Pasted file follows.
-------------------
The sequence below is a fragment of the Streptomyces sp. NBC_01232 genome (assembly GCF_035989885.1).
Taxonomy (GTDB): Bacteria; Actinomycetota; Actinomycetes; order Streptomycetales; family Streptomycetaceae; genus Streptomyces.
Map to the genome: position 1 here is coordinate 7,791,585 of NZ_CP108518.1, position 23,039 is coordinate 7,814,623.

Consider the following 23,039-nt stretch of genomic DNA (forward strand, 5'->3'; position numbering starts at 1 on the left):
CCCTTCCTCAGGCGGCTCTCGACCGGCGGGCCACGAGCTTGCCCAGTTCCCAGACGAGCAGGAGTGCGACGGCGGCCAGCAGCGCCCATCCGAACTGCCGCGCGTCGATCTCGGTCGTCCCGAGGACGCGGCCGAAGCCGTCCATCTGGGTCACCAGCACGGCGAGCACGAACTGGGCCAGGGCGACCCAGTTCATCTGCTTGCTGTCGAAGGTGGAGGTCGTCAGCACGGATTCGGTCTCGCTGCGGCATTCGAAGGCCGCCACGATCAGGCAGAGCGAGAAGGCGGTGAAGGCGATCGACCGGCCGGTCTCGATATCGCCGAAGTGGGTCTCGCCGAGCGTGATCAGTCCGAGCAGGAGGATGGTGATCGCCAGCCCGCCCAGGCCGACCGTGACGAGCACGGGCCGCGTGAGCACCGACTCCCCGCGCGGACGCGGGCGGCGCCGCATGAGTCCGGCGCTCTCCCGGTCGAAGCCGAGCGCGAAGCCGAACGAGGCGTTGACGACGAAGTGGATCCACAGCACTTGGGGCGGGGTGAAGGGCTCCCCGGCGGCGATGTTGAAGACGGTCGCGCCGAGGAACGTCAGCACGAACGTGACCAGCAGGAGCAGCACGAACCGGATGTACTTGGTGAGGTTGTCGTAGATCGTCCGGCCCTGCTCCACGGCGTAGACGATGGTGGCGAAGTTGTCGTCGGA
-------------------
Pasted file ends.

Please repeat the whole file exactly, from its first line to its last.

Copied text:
The sequence below is a fragment of the Streptomyces sp. NBC_01232 genome (assembly GCF_035989885.1).
Taxonomy (GTDB): Bacteria; Actinomycetota; Actinomycetes; order Streptomycetales; family Streptomycetaceae; genus Streptomyces.
Map to the genome: position 1 here is coordinate 7,791,585 of NZ_CP108518.1, position 23,039 is coordinate 7,814,623.

Consider the following 23,039-nt stretch of genomic DNA (forward strand, 5'->3'; position numbering starts at 1 on the left):
CCCTTCCTCAGGCGGCTCTCGACCGGCGGGCCACGAGCTTGCCCAGTTCCCAGACGAGCAGGAGTGCGACGGCGGCCAGCAGCGCCCATCCGAACTGCCGCGCGTCGATCTCGGTCGTCCCGAGGACGCGGCCGAAGCCGTCCATCTGGGTCACCAGCACGGCGAGCACGAACTGGGCCAGGGCGACCCAGTTCATCTGCTTGCTGTCGAAGGTGGAGGTCGTCAGCACGGATTCGGTCTCGCTGCGGCATTCGAAGGCCGCCACGATCAGGCAGAGCGAGAAGGCGGTGAAGGCGATCGACCGGCCGGTCTCGATATCGCCGAAGTGGGTCTCGCCGAGCGTGATCAGTCCGAGCAGGAGGATGGTGATCGCCAGCCCGCCCAGGCCGACCGTGACGAGCACGGGCCGCGTGAGCACCGACTCCCCGCGCGGACGCGGGCGGCGCCGCATGAGTCCGGCGCTCTCCCGGTCGAAGCCGAGCGCGAAGCCGAACGAGGCGTTGACGACGAAGTGGATCCACAGCACTTGGGGCGGGGTGAAGGGCTCCCCGGCGGCGATGTTGAAGACGGTCGCGCCGAGGAACGTCAGCACGAACGTGACCAGCAGGAGCAGCACGAACCGGATGTACTTGGTGAGGTTGTCGTAGATCGTCCGGCCCTGCTCCACGGCGTAGACGATGGTGGCGAAGTTGTCGTCGGA